NEW DELHI, Oct 22 (Reuters) - An Indian government-appointedpanel investigating General Motors Co's recall of 114,000Tavera vehicles says the company flouted testing regulations, asenior government official who has seen the report said.
"The report has pointed out that it is in the nature ofcorporate fraud," the government official, who declined to benamed as the information is not public, told Reuters.
"It says only the OEM (original equipment manufacturer) wasresponsible for whatever happened," and that there was nowrongdoing found on the part of the testing labs, the officialadded.
GM India said in a statement it had identified violations ofcompany policy and those responsible.
The company could be fined about 100 million rupees ($1.6million) under current provisions, the official said.
The report, which will be taken up by India's roadsministry, does not name any specific GM officials, he said.
The case relates to the July recall of 114,000 India-madeTavera sport utility vehicles (SUVs) over issues relating toemission standards and other regulatory specifications.Production was also halted.
The Economic Times reported in July that GM had told thegovernment that employees had fitted engines with low emissionsin the vehicles sent for inspection.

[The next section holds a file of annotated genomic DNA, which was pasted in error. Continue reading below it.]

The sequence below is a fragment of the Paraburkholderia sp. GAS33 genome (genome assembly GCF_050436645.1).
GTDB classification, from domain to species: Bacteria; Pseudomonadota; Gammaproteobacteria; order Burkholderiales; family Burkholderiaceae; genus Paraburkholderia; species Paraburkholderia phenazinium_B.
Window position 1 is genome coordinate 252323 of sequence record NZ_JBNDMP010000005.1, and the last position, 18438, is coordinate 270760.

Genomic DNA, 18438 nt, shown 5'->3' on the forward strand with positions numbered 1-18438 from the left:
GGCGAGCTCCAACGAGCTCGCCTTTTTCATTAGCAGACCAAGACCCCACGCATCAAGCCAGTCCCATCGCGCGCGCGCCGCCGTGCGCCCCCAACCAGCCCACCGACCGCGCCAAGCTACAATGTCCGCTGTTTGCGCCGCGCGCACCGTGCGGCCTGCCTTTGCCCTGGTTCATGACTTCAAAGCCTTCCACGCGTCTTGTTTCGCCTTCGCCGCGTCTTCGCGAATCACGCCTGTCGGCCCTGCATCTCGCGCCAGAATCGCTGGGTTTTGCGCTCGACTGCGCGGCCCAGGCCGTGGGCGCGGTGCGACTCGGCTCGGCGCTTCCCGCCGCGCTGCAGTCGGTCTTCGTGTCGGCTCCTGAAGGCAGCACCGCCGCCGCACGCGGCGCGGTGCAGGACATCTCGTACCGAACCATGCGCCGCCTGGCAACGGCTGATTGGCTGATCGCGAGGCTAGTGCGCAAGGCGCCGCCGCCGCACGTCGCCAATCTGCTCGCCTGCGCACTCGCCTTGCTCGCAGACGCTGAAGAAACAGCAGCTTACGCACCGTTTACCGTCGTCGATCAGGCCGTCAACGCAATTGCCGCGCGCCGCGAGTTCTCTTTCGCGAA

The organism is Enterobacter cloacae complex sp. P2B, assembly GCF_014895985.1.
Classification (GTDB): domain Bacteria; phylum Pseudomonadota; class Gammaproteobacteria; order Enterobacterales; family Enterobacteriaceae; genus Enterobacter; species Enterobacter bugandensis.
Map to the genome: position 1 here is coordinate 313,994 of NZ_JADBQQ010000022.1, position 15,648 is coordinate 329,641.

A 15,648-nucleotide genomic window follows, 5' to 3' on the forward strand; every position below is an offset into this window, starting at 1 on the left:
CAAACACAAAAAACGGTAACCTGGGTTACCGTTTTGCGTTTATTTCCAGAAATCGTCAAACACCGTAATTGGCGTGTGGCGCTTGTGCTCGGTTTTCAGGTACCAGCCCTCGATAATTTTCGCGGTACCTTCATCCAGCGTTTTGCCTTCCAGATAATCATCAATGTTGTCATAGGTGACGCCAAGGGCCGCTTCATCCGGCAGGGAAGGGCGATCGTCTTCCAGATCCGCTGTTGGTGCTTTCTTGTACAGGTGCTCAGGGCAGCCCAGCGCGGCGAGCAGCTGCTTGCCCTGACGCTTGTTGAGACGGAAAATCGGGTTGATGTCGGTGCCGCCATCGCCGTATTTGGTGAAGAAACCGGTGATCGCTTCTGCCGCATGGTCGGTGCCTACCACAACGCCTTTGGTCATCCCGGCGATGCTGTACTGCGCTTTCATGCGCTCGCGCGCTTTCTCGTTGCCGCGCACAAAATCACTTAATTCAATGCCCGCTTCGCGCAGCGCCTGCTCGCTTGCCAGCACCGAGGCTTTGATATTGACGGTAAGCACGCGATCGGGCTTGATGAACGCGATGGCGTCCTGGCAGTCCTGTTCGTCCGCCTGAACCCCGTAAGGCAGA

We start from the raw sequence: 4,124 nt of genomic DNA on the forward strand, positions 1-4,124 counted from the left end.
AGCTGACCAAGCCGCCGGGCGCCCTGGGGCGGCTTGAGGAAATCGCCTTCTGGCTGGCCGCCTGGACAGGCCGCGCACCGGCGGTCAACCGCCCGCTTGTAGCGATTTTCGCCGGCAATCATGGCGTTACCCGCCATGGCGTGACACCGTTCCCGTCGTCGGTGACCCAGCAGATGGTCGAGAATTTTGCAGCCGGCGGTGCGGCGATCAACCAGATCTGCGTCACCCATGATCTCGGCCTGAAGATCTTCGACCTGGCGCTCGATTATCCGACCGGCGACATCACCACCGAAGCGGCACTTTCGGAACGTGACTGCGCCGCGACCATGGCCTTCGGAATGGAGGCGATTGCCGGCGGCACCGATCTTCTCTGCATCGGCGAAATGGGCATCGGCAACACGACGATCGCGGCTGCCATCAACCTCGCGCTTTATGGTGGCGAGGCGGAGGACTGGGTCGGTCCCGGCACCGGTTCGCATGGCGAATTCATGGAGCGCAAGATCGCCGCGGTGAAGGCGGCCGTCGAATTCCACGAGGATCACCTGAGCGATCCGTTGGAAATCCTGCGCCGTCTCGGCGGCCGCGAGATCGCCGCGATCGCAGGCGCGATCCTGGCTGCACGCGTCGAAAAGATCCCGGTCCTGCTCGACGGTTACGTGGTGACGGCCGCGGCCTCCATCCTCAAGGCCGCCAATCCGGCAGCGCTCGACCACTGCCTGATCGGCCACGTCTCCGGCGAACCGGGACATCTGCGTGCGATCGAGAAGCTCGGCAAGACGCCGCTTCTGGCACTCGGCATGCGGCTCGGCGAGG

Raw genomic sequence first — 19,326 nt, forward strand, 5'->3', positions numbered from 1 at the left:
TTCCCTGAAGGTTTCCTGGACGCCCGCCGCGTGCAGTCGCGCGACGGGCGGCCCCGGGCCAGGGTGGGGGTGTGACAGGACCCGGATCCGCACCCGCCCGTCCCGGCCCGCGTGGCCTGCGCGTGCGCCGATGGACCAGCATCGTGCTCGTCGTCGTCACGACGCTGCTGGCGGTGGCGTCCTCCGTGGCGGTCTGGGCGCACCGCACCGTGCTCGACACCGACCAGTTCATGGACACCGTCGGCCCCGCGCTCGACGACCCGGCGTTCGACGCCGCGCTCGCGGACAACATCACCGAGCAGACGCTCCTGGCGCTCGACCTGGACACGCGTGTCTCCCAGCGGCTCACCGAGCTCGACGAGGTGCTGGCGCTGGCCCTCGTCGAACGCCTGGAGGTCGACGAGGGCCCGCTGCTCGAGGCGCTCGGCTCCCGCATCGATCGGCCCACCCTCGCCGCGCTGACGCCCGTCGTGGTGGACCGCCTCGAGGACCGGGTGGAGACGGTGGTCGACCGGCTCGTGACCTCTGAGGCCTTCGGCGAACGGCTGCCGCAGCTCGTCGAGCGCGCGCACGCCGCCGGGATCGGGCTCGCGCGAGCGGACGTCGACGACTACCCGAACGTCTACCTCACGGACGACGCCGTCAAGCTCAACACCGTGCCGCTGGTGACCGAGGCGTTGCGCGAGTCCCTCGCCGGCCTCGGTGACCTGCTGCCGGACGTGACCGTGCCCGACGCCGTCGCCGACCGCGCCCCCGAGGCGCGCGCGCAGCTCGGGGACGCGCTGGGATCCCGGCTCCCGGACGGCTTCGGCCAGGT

The company fired several employees in July after aninternal probe into the recall uncovered what it called"violations of company policy".
The Times of India and the Hindustan Times newspapersearlier on Tuesday reported the panel's findings.
"We determined there was an emissions problem," GM Indiasaid in an emailed statement on Tuesday. "We investigated it andidentified violations of company policy.
"We held people accountable. And, we advised Indianauthorities," the company said. "Beyond that, we're not able tocomment as we've not heard from the government or seen thereport."
GM has restarted production of the Tavera sport-utilityvehicles in India after receiving regulatory approvals, acompany executive told Reuters on Saturday.
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